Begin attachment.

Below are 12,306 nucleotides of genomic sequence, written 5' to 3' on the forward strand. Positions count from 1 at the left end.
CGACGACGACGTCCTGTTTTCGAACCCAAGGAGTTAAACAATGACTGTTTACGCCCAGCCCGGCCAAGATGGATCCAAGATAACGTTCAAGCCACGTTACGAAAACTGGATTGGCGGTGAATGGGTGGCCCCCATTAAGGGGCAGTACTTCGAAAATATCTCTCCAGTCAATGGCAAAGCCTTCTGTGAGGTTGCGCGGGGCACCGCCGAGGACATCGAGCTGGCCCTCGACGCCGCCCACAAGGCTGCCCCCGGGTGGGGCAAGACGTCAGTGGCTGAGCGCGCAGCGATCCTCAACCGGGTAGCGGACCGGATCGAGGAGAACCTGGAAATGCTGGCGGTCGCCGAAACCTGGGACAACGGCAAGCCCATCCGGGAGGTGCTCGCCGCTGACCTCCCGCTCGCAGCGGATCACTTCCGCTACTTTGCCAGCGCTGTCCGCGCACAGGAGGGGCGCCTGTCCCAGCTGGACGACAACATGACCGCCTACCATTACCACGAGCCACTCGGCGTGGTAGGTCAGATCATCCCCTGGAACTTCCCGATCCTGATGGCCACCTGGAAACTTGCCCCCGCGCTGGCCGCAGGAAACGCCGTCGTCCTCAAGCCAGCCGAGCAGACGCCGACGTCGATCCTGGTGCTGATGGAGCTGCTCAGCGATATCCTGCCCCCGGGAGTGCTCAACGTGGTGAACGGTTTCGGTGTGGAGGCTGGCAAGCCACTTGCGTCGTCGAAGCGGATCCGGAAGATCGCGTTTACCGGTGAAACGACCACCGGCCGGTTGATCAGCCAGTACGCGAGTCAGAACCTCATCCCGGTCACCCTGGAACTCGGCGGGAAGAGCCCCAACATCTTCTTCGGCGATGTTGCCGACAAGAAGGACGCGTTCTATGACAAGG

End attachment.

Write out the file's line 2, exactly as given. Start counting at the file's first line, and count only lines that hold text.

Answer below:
CGACGACGACGTCCTGTTTTCGAACCCAAGGAGTTAAACAATGACTGTTTACGCCCAGCCCGGCCAAGATGGATCCAAGATAACGTTCAAGCCACGTTACGAAAACTGGATTGGCGGTGAATGGGTGGCCCCCATTAAGGGGCAGTACTTCGAAAATATCTCTCCAGTCAATGGCAAAGCCTTCTGTGAGGTTGCGCGGGGCACCGCCGAGGACATCGAGCTGGCCCTCGACGCCGCCCACAAGGCTGCCCCCGGGTGGGGCAAGACGTCAGTGGCTGAGCGCGCAGCGATCCTCAACCGGGTAGCGGACCGGATCGAGGAGAACCTGGAAATGCTGGCGGTCGCCGAAACCTGGGACAACGGCAAGCCCATCCGGGAGGTGCTCGCCGCTGACCTCCCGCTCGCAGCGGATCACTTCCGCTACTTTGCCAGCGCTGTCCGCGCACAGGAGGGGCGCCTGTCCCAGCTGGACGACAACATGACCGCCTACCATTACCACGAGCCACTCGGCGTGGTAGGTCAGATCATCCCCTGGAACTTCCCGATCCTGATGGCCACCTGGAAACTTGCCCCCGCGCTGGCCGCAGGAAACGCCGTCGTCCTCAAGCCAGCCGAGCAGACGCCGACGTCGATCCTGGTGCTGATGGAGCTGCTCAGCGATATCCTGCCCCCGGGAGTGCTCAACGTGGTGAACGGTTTCGGTGTGGAGGCTGGCAAGCCACTTGCGTCGTCGAAGCGGATCCGGAAGATCGCGTTTACCGGTGAAACGACCACCGGCCGGTTGATCAGCCAGTACGCGAGTCAGAACCTCATCCCGGTCACCCTGGAACTCGGCGGGAAGAGCCCCAACATCTTCTTCGGCGATGTTGCCGACAAGAAGGACGCGTTCTATGACAAGG